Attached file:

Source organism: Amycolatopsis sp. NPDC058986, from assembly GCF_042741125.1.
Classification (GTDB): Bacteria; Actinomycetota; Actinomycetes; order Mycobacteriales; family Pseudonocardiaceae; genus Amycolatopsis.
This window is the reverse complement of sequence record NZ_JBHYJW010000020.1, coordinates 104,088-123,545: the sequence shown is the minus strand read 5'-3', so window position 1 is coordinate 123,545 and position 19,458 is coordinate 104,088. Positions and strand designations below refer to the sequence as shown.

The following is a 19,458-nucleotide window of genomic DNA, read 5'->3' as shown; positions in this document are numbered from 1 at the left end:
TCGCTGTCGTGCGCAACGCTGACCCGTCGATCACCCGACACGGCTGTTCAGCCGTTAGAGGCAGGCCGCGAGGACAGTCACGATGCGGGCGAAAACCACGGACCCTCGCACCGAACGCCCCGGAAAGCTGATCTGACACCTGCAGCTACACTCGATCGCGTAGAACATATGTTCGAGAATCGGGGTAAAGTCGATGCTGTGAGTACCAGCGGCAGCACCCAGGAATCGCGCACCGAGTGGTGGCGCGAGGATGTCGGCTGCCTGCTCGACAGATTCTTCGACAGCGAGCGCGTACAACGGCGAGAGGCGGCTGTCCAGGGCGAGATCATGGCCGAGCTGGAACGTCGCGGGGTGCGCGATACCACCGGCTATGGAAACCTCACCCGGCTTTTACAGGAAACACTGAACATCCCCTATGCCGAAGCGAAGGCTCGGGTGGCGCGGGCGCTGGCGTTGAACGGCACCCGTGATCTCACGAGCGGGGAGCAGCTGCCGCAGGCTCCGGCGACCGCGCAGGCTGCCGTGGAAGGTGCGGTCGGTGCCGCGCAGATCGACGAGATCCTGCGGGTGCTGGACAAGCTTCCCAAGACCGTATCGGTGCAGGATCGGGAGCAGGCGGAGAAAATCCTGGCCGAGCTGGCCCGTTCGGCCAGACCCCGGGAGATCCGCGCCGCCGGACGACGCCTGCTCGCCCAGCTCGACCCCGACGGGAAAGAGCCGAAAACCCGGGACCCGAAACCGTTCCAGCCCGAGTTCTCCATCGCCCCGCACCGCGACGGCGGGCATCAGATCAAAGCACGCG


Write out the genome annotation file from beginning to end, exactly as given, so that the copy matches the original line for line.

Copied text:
Source organism: Amycolatopsis sp. NPDC058986, from assembly GCF_042741125.1.
Classification (GTDB): Bacteria; Actinomycetota; Actinomycetes; order Mycobacteriales; family Pseudonocardiaceae; genus Amycolatopsis.
This window is the reverse complement of sequence record NZ_JBHYJW010000020.1, coordinates 104,088-123,545: the sequence shown is the minus strand read 5'-3', so window position 1 is coordinate 123,545 and position 19,458 is coordinate 104,088. Positions and strand designations below refer to the sequence as shown.

The following is a 19,458-nucleotide window of genomic DNA, read 5'->3' as shown; positions in this document are numbered from 1 at the left end:
TCGCTGTCGTGCGCAACGCTGACCCGTCGATCACCCGACACGGCTGTTCAGCCGTTAGAGGCAGGCCGCGAGGACAGTCACGATGCGGGCGAAAACCACGGACCCTCGCACCGAACGCCCCGGAAAGCTGATCTGACACCTGCAGCTACACTCGATCGCGTAGAACATATGTTCGAGAATCGGGGTAAAGTCGATGCTGTGAGTACCAGCGGCAGCACCCAGGAATCGCGCACCGAGTGGTGGCGCGAGGATGTCGGCTGCCTGCTCGACAGATTCTTCGACAGCGAGCGCGTACAACGGCGAGAGGCGGCTGTCCAGGGCGAGATCATGGCCGAGCTGGAACGTCGCGGGGTGCGCGATACCACCGGCTATGGAAACCTCACCCGGCTTTTACAGGAAACACTGAACATCCCCTATGCCGAAGCGAAGGCTCGGGTGGCGCGGGCGCTGGCGTTGAACGGCACCCGTGATCTCACGAGCGGGGAGCAGCTGCCGCAGGCTCCGGCGACCGCGCAGGCTGCCGTGGAAGGTGCGGTCGGTGCCGCGCAGATCGACGAGATCCTGCGGGTGCTGGACAAGCTTCCCAAGACCGTATCGGTGCAGGATCGGGAGCAGGCGGAGAAAATCCTGGCCGAGCTGGCCCGTTCGGCCAGACCCCGGGAGATCCGCGCCGCCGGACGACGCCTGCTCGCCCAGCTCGACCCCGACGGGAAAGAGCCGAAAACCCGGGACCCGAAACCGTTCCAGCCCGAGTTCTCCATCGCCCCGCACCGCGACGGCGGGCATCAGATCAAAGCACGCG